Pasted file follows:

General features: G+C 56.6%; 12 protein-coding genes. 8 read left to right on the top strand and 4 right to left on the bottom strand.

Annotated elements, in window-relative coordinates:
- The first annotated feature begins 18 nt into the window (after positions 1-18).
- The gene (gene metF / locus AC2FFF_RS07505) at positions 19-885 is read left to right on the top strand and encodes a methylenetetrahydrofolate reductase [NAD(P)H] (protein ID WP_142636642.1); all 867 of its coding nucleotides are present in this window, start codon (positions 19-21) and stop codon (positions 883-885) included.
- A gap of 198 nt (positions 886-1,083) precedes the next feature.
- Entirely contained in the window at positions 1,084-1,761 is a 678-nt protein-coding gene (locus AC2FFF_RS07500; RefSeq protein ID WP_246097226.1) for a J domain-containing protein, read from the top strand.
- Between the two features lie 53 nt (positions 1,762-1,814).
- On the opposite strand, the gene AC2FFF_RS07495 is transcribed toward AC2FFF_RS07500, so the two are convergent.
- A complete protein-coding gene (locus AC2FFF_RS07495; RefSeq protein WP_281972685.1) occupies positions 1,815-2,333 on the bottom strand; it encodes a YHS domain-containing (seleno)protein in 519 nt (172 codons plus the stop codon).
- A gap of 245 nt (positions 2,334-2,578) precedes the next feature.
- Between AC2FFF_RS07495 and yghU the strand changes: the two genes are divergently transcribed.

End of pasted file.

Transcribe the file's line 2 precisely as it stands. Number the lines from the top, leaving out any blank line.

Annotated elements, in window-relative coordinates: